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... Results of the second test will determine the need for a 3rd test. ...
BTW, that's blatant selection bias.

Just so you know.
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Old Feb 12, 2014, 4:38 AM   #16
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If you go by the average, then you've got a 50% chance of getting motion blur due to camera shake anyway.
Say what? Show your work.
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Old Feb 12, 2014, 7:17 AM   #17
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If you use the average as your dividing line, half the time you'll be above the average (no motion blur) and half the time you'll be below the average (motion blur.) That's what "average" means. That's what happens with a normal distribution.
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Old Feb 12, 2014, 9:24 AM   #18
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If you use the average as your dividing line, half the time you'll be above the average (no motion blur) and half the time you'll be below the average (motion blur.) That's what "average" means. That's what happens with a normal distribution.
Ah ... I see what you're doing, but ...

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Say what? Show your work.
I wrote that in response to post #12 because I missed post #14. Had I read #14 I would ignored both #12 and #14 because we're not talking about the same thing.
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Old Feb 12, 2014, 10:30 AM   #19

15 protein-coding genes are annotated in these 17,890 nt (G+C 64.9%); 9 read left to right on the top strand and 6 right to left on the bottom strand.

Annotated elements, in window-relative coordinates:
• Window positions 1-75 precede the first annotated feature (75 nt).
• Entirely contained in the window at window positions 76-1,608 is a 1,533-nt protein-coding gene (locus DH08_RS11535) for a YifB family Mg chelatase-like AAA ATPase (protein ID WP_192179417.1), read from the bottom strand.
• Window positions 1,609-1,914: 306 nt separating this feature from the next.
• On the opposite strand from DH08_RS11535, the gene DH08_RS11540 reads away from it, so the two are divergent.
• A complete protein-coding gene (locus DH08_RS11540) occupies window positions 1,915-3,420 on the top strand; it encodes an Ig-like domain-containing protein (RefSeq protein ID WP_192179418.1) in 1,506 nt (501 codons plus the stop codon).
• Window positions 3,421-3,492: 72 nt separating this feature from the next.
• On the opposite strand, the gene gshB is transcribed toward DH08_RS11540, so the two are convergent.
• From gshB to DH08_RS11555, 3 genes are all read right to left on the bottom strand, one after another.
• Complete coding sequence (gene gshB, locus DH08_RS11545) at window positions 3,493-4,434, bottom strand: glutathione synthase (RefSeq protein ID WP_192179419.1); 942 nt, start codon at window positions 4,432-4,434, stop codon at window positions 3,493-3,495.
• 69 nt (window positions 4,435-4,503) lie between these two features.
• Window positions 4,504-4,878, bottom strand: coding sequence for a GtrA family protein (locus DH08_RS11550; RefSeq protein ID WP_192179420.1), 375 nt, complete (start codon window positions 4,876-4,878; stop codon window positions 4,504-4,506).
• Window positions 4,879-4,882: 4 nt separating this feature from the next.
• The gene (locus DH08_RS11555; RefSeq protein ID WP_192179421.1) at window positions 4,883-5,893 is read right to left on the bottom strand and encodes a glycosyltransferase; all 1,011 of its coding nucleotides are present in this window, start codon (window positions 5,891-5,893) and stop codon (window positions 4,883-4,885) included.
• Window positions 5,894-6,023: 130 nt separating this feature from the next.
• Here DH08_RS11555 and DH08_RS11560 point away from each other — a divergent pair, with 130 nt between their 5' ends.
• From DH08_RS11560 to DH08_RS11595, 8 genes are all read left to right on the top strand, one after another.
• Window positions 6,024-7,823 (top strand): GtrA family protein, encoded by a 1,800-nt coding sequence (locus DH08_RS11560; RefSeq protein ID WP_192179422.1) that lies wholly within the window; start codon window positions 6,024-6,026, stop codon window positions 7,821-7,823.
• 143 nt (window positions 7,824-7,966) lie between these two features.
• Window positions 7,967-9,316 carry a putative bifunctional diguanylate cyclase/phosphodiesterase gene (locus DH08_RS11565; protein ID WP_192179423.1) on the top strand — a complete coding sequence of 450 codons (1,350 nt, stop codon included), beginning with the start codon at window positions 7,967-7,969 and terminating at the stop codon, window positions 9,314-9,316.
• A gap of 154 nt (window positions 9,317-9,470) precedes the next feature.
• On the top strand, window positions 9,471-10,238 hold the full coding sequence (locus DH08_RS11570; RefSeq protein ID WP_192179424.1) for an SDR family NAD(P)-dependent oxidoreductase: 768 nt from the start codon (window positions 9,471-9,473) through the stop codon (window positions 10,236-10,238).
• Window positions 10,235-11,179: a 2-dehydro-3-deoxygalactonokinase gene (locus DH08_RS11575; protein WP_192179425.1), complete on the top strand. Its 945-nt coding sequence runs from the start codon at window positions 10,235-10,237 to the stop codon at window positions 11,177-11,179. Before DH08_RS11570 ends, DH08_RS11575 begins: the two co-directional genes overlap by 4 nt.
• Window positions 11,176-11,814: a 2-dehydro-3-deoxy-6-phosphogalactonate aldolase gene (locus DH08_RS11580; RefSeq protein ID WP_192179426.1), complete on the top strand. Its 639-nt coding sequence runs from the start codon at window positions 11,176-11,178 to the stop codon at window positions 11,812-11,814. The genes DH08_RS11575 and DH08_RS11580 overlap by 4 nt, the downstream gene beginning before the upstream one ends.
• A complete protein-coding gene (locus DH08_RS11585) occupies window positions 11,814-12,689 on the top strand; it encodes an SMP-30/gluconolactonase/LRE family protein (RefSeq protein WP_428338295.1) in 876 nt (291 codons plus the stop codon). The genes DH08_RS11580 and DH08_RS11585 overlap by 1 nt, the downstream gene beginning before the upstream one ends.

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I wrote that in response to post #12 because I missed post #14. Had I read #14 I would ignored both #12 and #14 ...
Posts #12 and #14 are not interdependent. Each stands on its own.

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... because we're not talking about the same thing.
I'm talking about "average", as in the Arithmetic Mean (the sum of the values divided by the number of values.)

Since you say ...
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... Results of the second test will determine the need for a 3rd test. ...
... I was pretty certain that you weren't talking about the Median (the middle value of a group of values) or the Mode (the most frequently occurring value in a group of values), since both would certainly require at least 3 tests.
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Old Feb 12, 2014, 9:18 PM   #20
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I was just responding to your post title, which asked for a critique of your method. Which is what you asked for and got.
Sorry you didn't like it.

brian
Imagine how useful it might be if you read the post instead of just the subject. Then you would have learned what I was asking:
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Two questions. I identified 2 shutter speeds as the slowest ones without blur, 1/125 for IS off and 1/50 for IS on. First, did I identify the correct speeds? Between 59 year old eyes and a laptop screen, I need a second opinion. Next, are there any parts of the test procedure can be improved to make judging the results more obvious? Just to be clear, I'm interested in testing methods and interpreting results, not in different ways to hold a camera.
I'm a specific guy in a tl;dr world. So it goes.